Thibeault: I think our biggest problem right now is the economy. We are feeling the repercussions of the COVID lockdowns and we are always creating more regulations to prevent our industries from thriving. If elected, I would push for less regulation in all areas to allow new businesses to start and fill the supply gaps we have.
What steps would you take to increase transparency in your office?
Mizer: Transparency and openness are key, and my campaign has been a model for how I govern. I use a web-based platform that allows me to answer questions from any voter who wishes to reach out, and I will continue this approach in Congress. All bills and votes will be easily found on my website, which will include a public comment portal. Another mark of transparency is to be a constant presence in the neighborhood, which shows people that I am accessible. This will be a huge change for this neighborhood.
Harden: Unlike Congressman Harris, I will call regular town hall meetings throughout the First District. The press and the public will be invited and these meetings will be broadcast live. Additionally, I will be holding regular virtual meetings with residents and media in our District, where I will share details on important Congressional issues and share my position. Finally, I plan to better educate First District residents about the revenue sources and expense categories that make up our federal budget.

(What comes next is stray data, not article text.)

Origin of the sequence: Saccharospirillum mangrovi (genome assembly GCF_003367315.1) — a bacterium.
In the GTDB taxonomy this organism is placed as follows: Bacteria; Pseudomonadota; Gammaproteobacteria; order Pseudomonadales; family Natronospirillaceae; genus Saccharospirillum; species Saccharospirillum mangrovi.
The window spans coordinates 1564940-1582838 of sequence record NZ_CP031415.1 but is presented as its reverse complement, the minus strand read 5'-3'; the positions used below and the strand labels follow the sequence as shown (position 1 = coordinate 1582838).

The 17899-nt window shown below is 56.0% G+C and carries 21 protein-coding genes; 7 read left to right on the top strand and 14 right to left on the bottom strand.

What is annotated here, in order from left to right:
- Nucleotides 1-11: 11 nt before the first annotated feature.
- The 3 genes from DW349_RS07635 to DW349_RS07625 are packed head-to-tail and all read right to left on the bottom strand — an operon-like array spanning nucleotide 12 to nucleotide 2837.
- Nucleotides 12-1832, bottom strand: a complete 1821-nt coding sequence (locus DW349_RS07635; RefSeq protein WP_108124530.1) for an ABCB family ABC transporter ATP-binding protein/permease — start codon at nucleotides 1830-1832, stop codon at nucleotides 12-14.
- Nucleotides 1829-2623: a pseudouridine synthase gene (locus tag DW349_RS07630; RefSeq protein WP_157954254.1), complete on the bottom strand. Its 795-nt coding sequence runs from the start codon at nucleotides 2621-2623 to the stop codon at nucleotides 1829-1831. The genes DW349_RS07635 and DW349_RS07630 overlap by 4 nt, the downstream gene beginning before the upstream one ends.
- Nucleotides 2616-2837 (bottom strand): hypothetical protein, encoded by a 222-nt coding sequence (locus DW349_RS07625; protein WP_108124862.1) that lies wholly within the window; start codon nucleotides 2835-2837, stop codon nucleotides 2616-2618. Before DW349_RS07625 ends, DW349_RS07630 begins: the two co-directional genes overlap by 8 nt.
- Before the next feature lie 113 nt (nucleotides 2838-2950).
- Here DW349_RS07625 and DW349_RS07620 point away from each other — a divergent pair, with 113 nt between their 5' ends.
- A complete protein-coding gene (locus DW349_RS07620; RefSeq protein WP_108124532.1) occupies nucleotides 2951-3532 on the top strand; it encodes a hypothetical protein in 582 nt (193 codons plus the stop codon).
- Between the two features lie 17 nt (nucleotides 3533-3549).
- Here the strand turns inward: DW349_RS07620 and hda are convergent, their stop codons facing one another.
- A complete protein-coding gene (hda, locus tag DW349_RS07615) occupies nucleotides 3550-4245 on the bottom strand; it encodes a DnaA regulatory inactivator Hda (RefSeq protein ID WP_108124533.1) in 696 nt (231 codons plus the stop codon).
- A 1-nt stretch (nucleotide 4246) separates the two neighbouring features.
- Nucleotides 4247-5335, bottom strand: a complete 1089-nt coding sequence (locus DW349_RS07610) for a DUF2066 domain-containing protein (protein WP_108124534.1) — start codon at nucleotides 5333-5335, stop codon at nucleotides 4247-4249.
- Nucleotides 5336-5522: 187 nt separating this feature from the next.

Harris: During my tenure, I held dozens of in-person town hall meetings throughout the First District. Additionally, I have hosted dozens of town hall meetings over the phone so that people who cannot make it to a live town hall meeting have the opportunity to ask me questions about issues important to them.
Thibeault: I think in the age of technology, it should be easy for anyone to see what their reps are doing. If our law enforcement officers can record their entire days, politicians should go the extra mile and broadcast ours.
How do you plan to work across the aisle to bring federal dollars to the east coast?
Mizer: Here, the contrast between me and Andy Harris couldn’t be starker. He’s a far-right ideologue, while I’m building bipartisan consensus (just ask my former GOP State House colleagues). He is neglecting the district, making no request in the 2021 budget process to fix our aging roads and bridges. My EconomyFirst Plan identifies many opportunities to claim or compete for funds available in the Federal Infrastructure Act to improve transportation, water systems, broadband access and more.